Salvatore “Sammy” Calabrese Jr. was found guilty of murder by a jury Thursday afternoon. He was later sentenced to 35 years in prison for the crime.

The trial was presided over by 235th District Judge Janelle Haverkamp.

Calabrese, 44, was found guilty of murdering 30-year-old Melvin Jay Tamplin the morning of July 13, 2005. According to information discussed at the trial Tamplin was a friend of Eric Olford, a cousin of Calabrese’s who was present at the time of Tamplin’s death.

A Cooke County deputy arrested Calabrese on a first-degree murder charge after he asked a clerk at the Texas Pickup convenience store in Oak Ridge to call 9-1-1 to report a shooting at a nearby home. Authorities said Calabrese fired the shot from an SKS-47 semiautomatic assault rifle that struck Tamplin in the head. Tamplin was pronounced dead at the scene.

Calabrese pled “not guilty” to the charge of murder.

Authorities said the shooting at 1150 County Road 123, Olford’s home, stemmed from an brief feud with Calabrese’s cousin.

Cooke County District Attorney’s office included three counts in the indictment, which the grand jury returned on Sept. 28, 2005.

A story on closing arguments and some statements in Wednesday’s trial appear in Thursday’s Register.

The jury deliberated for several hours Wednesday afternoon and Thursday morning.

After the jury returned a guilty verdict, Martin Peterson, a prosecutor with the Cooke County District Attorney’s office representing the state, called Tamplin “a child of God” whose life ended too soon.

Peterson discussed with the jury their sentencing options of life imprisonment, life plus fine, five to 99 years in prison or five to 99 years with fine.

“These cases don’t go unnoticed by the community — you will be sending a message about what happens when someone commits murder,” Peterson said.

Piel said to the jury, “There’s no evidence before you that this man (Calabrese) has been convicted of crime after crime after crime.”

Piel alluded to criminal records of the four men present inside the house when Calabrese opened fire.

“None of that is before you because that’s not who he is,” Piel said of Calabrese.

He said Calabrese’s future will now be determined by “a few thoughtless, stupid minutes out of a lifetime.”

He said Calabrese’s intent cannot be proven.

“I can’t believe that you struggled for five hours if he had a premeditated intent to commit murder,” he said. “... To say every murder is a murder isn’t right. They’re treated differently.”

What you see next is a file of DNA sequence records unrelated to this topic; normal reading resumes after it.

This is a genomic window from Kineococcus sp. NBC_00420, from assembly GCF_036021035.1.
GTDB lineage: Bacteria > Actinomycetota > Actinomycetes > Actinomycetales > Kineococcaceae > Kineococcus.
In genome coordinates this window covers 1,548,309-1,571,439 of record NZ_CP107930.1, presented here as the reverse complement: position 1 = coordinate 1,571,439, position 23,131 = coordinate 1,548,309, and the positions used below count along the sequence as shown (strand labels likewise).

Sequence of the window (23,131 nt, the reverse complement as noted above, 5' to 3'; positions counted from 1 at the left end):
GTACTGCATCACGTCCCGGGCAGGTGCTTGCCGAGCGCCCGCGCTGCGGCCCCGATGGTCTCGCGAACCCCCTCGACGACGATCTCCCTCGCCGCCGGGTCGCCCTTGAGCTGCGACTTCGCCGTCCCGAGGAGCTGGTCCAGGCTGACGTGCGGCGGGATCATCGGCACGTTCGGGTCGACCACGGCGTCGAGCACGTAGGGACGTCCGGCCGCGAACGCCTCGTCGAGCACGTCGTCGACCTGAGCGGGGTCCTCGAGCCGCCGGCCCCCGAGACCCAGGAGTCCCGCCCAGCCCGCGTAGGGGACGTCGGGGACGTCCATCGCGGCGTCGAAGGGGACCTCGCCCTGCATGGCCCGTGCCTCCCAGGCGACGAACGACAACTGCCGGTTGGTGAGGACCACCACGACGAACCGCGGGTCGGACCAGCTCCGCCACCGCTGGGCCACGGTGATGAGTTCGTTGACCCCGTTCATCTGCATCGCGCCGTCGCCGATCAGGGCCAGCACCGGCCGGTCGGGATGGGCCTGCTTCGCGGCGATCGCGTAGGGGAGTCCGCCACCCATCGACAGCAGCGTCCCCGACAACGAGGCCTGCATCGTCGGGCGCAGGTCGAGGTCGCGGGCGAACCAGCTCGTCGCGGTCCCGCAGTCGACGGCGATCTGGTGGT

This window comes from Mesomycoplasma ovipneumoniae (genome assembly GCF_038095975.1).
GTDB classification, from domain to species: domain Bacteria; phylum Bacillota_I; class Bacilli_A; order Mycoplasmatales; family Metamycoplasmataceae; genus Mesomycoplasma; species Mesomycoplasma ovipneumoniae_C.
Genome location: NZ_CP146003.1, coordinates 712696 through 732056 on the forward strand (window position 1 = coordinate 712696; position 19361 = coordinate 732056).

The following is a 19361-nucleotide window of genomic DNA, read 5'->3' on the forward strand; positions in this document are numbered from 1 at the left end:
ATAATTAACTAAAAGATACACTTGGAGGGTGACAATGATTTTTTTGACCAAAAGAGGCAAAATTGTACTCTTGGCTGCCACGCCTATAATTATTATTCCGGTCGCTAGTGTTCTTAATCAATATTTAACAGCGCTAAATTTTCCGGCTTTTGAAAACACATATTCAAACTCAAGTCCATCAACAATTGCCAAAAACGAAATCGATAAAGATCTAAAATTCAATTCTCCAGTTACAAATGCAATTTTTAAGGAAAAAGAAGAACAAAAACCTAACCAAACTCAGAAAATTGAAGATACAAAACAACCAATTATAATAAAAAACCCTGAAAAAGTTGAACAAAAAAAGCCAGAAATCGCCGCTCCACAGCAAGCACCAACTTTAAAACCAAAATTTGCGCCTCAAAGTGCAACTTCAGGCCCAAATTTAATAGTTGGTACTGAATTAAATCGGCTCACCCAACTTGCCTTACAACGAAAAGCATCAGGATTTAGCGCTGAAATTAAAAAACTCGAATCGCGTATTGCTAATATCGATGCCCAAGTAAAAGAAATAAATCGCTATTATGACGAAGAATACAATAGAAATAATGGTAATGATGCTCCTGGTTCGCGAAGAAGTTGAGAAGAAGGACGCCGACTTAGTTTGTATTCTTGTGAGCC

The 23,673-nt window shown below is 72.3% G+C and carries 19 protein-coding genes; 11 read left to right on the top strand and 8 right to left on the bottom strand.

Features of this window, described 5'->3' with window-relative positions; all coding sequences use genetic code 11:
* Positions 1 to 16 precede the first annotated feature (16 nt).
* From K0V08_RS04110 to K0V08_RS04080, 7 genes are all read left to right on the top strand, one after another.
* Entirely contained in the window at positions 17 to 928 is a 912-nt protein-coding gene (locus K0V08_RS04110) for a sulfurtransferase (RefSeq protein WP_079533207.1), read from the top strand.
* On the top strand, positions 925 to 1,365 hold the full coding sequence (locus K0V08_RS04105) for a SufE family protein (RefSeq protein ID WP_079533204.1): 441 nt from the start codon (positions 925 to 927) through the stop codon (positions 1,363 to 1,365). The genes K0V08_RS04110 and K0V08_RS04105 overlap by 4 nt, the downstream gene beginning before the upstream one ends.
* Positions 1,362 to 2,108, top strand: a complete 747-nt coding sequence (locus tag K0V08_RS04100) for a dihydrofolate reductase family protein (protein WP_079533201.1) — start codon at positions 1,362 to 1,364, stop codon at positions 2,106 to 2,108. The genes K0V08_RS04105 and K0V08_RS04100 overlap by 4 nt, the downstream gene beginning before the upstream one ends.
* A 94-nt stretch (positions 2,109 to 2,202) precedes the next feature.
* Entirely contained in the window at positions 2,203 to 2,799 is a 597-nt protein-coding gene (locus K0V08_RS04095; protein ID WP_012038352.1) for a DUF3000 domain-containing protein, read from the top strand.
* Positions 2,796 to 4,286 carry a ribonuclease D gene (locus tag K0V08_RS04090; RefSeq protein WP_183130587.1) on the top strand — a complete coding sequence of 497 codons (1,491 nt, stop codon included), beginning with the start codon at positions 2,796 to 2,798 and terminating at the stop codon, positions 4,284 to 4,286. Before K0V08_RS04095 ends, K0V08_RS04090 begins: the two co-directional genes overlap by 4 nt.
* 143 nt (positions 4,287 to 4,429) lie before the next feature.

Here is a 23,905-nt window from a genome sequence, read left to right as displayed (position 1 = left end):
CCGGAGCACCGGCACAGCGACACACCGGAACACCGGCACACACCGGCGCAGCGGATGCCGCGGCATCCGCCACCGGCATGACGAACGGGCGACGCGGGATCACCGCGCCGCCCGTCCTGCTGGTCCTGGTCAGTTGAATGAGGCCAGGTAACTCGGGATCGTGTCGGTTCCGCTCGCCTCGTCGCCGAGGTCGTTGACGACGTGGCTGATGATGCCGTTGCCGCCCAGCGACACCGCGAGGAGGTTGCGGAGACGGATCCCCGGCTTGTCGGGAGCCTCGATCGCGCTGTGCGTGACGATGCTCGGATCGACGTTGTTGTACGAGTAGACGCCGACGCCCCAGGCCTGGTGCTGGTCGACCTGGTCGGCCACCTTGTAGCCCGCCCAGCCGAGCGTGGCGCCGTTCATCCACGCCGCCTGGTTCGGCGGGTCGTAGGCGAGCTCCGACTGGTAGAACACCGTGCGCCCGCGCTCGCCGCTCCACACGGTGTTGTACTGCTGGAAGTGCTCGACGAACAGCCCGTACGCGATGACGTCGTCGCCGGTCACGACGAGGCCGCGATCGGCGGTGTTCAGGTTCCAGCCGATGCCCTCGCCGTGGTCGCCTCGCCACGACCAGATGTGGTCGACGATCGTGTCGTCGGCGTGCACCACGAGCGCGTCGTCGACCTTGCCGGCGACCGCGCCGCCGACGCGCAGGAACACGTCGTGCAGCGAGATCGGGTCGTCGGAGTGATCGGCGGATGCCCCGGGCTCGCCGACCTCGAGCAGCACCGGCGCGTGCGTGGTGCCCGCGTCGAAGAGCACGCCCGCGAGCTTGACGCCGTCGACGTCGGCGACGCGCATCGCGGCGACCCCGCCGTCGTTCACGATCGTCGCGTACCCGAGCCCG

He urged jurors not to “give a rat’s behind” about possible rumors but to make a decision independently.

“Yes, punish him. But do it reasonably and rationally,” he said.

Peterson said Calabrese, by aiming at the door of the house, targeted four possible victims.

“I don’t have to show you the body of Jay Tamplin ... and what kind of violence and terror he (Calabrese) is capable of,” Peterson said.

Peterson added “from the blaring music to the bullets,” Calabrese had “zero compassion” for those inside the house, including Tamplin.

Peterson said Calabrese drove away from the scene, and that a worker at the Texas Pickup store noted Calabrese seemed more concerned with purchasing bottled water than making a 9-1-1 call.

“He said to the (Texas) Ranger, ‘I helped you — now you help me,” Peterson said, alluding to a previous testimonial.

Peterson went on to say Calabrese was “incredibly stupid” and “crude.”

“In modern-day terms, you could say he was pissed,” Peterson said.

He added: “That is not the way you handle yourself in society. It’s anarchic.”

He said 40, 50 or 60 years would be an adequate sentence, as Calabrese is 44 years old.

Friends and family of Tamplin were then allowed to take the stand and give a statement to Calabrese.

Glenda Fleitman, Tamplin’s mother, took the stand and set up a picture frame with several casual photos of her deceased son.

“Not only did you take my only child, but you took my friend,” Fleitman said. “... Yes, he talked big, but he had a heart of gold.”

Fleitman said Tamplin’s father was killed when their child was 14.

“I told God to handle this, and he gave me 35 years ...” she said.

Fleitman said she has not yet forgiven Calabrese Jr., but said she hopes his overall memory of Tamplin is positive.

“I have good memories of Jay, and I hope the memories stay with you,” she said.

Kristin Johnson, a friend of Tamplin’s, then took the stand.

“Sammy, I just want you to know you thought of Jay as someone scary ... But we knew him as a big teddy bear,” she said.

Johnson said Tamplin leaves behind a four-year-old son, Cain. She said in his nightly prayers he “prays for the Lord to tell Daddy ‘hi.’”

In an interview outside the courtroom, Kaye Calabrese, the mother of Sammy Calabrese, said depictions of her son’s character were not accurate.

“Sammy is a caring, good person,” she said. “He stated to me and all of us that he knows in his heart he had no intention of harming anyone.”

Salvatore Calabrese Sr. called his son “remorseful and sorry for what he’s done.”

“Now he just has to pay for what he’s done,” he said.

Calabrese Sr. said the people of Cooke County should be aware of the drug problem in the area and how it affects lives. He said Olford (his nephew) and Tamplin were thought by his family to be involved in drug manufacturing.

“That’s what they did for a living,” he said.

Piel, during Wednesday’s trial, said Olford had four felonies on his criminal record, Tamplin was a known to be methamphetamine producer and Zeb McDermott was wanted on two felonies and warrants, and fled the scene after Tamplin’s death.

According to a list of indictments in the Register along with Calabrese’s, Charles Whiteley, another witness to the shooting, was indicted on unauthorized use of a motor vehicle.

Reporter Andy Hogue may be contacted at andyhoguegdr@ntin.net

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